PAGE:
There is nothing like the wilds of Nicaragua to put man to the test. And this man likes to test.
For the last few months I have been using the Olympus Stylus Tough-8010, supposedly the roughest, toughest camera on the market today. According to the Olympus website, this camera boasts some bombproof specs:
Waterproof 10 meters (33 feet)
Shockproof 2 meters (6.6 feet)
Crushproof 100 kilos (22o lbs)
Freezeproof -10°c (-14°f)
Wow! This is exactly why I was determined to get my hands on this camera. With stats like that, maybe this piece of equipment will actually last. Now understand that I am not out to push the limits and destroy this camera (it cost about $300!), but I have no intention of babying it like I do with the rest of the equipment. Waterproof, shockproof, crushproof, freezeproof it claims to be, but is it saltproof? Mudproof? Scratchproof? Monkey Point proof? Caribbean coast of Nicaragua proof? And most importantly, how are the photos and video?
The rigors of life on the coast puts everything to the test in some ways more than others. The Olypmus Stylus Tough-8010’s freezeproof claim is one that I won’t have to test since the lowest low is in the sixties (aaaaahh…), nowhere near the -10°c (-14°f) threshold that it claims. However, with the average year dropping about 170 inches of rain and the fact that the most common transportation is by boat, I knew I wouldn’t have to wait long to to see how waterproof it actually is. Check out this video of a trip to Monkey Point:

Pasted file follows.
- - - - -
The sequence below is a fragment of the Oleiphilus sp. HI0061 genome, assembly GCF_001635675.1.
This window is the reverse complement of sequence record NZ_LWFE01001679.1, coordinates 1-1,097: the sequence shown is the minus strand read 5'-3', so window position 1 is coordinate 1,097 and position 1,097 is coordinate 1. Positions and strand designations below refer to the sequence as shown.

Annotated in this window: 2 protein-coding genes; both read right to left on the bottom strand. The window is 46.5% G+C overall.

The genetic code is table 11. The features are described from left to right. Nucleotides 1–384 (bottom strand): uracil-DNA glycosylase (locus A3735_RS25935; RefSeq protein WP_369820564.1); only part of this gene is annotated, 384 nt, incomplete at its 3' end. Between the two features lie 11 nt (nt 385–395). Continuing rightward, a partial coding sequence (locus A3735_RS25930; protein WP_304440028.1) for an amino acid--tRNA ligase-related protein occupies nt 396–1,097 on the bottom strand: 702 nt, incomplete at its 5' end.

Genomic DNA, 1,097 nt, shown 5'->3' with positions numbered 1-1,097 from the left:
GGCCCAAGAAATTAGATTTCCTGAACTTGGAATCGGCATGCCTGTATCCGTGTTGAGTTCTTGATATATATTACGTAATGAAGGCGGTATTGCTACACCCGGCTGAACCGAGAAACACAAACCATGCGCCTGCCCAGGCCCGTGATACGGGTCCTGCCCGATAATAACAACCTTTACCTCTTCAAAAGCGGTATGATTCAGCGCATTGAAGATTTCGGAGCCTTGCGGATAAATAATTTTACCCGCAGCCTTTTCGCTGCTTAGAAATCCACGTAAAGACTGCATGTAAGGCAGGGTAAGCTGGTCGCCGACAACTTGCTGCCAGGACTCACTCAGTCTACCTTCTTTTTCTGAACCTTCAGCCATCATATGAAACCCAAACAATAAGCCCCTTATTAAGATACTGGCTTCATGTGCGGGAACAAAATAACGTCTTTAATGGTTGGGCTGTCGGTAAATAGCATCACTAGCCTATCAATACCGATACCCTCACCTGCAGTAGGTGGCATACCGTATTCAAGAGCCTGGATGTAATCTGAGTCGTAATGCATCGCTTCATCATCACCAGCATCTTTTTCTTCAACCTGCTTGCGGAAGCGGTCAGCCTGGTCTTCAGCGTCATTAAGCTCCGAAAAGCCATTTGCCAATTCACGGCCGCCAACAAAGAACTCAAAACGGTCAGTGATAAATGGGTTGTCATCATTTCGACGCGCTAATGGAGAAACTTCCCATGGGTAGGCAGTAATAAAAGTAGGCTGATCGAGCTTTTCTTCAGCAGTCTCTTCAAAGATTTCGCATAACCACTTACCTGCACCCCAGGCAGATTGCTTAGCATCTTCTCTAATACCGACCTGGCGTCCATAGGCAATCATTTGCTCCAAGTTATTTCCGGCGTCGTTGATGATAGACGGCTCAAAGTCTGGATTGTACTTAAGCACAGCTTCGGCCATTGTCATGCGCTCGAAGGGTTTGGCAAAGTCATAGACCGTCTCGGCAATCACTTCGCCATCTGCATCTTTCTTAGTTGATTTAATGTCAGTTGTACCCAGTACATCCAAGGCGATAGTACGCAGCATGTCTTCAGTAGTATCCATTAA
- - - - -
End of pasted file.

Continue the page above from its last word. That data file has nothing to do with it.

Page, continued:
The camera gets pretty blasted about :25 and again at 1:05 and, well, really the whole trip was a great lesson in where NOT to sit if you want to stay dry in an ocean-going panga. It was nearly two hours of driving sea water hitting us and the camera at about 20 – 30mph. When we arrived I threw it in my pocket and didn’t think to wash the salt water off until late that afternoon. So, how did it do? Well, the camera is still in use with out any problem! One point of concern was that there were small drops of moisture inside the rubber gasket that seals the battery. It was closed and locked during use, so I don’t know that it wasn’t condensation from the humidity locked in the camera itself. However, that isn’t something I have noticed since then.
Normal operation hasn’t put the Olympus Stylus Tough-8010 though a crushproof test yet, but the shockproof claim seems to be a valid one. The Olympus video shows the cameras going through about a 4-foot drop onto carpet…a far cry from the six-foot claim and not very convincing. However, swinging from my wrist, the camera has survived repeated knocks on tables, chairs, the sides of pangas and hand tools, as well as an accidental five and a half foot drop from picture-taking position to wooden floor. Oops!
So far the Olympus Stylus Tough-8010 has survived what the Caribbean coast has thrown at it. The one thing that Olympus didn’t seem to account for was…my pocket. I figured that a tough camera like this one didn’t need a case. It travels part-time in my bag, part-time in my pocket and part-time hanging from my wrist. The biggest fault I see in the construction of this tough camera is that it scratches. After a few days sharing space with my keys, the camera showed signs of the view screen getting scuffed. Ouch!